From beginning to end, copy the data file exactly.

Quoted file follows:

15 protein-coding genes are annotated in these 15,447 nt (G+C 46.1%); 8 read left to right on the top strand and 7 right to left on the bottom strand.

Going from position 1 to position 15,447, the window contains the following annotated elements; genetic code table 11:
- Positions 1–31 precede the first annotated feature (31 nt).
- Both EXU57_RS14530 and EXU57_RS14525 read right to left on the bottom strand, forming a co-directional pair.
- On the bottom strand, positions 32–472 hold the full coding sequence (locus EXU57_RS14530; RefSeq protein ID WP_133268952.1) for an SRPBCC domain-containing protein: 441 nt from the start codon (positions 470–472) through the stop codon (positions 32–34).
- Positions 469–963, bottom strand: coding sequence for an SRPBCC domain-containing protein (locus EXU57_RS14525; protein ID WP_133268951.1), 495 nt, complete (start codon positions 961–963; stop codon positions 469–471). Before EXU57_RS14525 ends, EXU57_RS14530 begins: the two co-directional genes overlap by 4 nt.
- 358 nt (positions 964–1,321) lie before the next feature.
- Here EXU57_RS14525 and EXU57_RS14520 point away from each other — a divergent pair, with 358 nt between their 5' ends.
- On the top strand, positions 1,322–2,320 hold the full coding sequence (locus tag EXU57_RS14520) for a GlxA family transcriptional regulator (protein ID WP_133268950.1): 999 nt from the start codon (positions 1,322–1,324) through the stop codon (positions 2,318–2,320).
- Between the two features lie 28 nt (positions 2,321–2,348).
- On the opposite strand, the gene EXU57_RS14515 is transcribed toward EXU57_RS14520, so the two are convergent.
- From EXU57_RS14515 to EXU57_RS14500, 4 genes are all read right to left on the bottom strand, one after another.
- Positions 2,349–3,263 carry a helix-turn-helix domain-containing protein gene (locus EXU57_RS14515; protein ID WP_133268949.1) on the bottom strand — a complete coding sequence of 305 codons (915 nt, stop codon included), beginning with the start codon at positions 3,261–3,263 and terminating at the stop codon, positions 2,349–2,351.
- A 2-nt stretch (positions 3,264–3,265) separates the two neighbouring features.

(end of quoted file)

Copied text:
15 protein-coding genes are annotated in these 15,447 nt (G+C 46.1%); 8 read left to right on the top strand and 7 right to left on the bottom strand.

Going from position 1 to position 15,447, the window contains the following annotated elements; genetic code table 11:
- Positions 1–31 precede the first annotated feature (31 nt).
- Both EXU57_RS14530 and EXU57_RS14525 read right to left on the bottom strand, forming a co-directional pair.
- On the bottom strand, positions 32–472 hold the full coding sequence (locus EXU57_RS14530; RefSeq protein ID WP_133268952.1) for an SRPBCC domain-containing protein: 441 nt from the start codon (positions 470–472) through the stop codon (positions 32–34).
- Positions 469–963, bottom strand: coding sequence for an SRPBCC domain-containing protein (locus EXU57_RS14525; protein ID WP_133268951.1), 495 nt, complete (start codon positions 961–963; stop codon positions 469–471). Before EXU57_RS14525 ends, EXU57_RS14530 begins: the two co-directional genes overlap by 4 nt.
- 358 nt (positions 964–1,321) lie before the next feature.
- Here EXU57_RS14525 and EXU57_RS14520 point away from each other — a divergent pair, with 358 nt between their 5' ends.
- On the top strand, positions 1,322–2,320 hold the full coding sequence (locus tag EXU57_RS14520) for a GlxA family transcriptional regulator (protein ID WP_133268950.1): 999 nt from the start codon (positions 1,322–1,324) through the stop codon (positions 2,318–2,320).
- Between the two features lie 28 nt (positions 2,321–2,348).
- On the opposite strand, the gene EXU57_RS14515 is transcribed toward EXU57_RS14520, so the two are convergent.
- From EXU57_RS14515 to EXU57_RS14500, 4 genes are all read right to left on the bottom strand, one after another.
- Positions 2,349–3,263 carry a helix-turn-helix domain-containing protein gene (locus EXU57_RS14515; protein ID WP_133268949.1) on the bottom strand — a complete coding sequence of 305 codons (915 nt, stop codon included), beginning with the start codon at positions 3,261–3,263 and terminating at the stop codon, positions 2,349–2,351.
- A 2-nt stretch (positions 3,264–3,265) separates the two neighbouring features.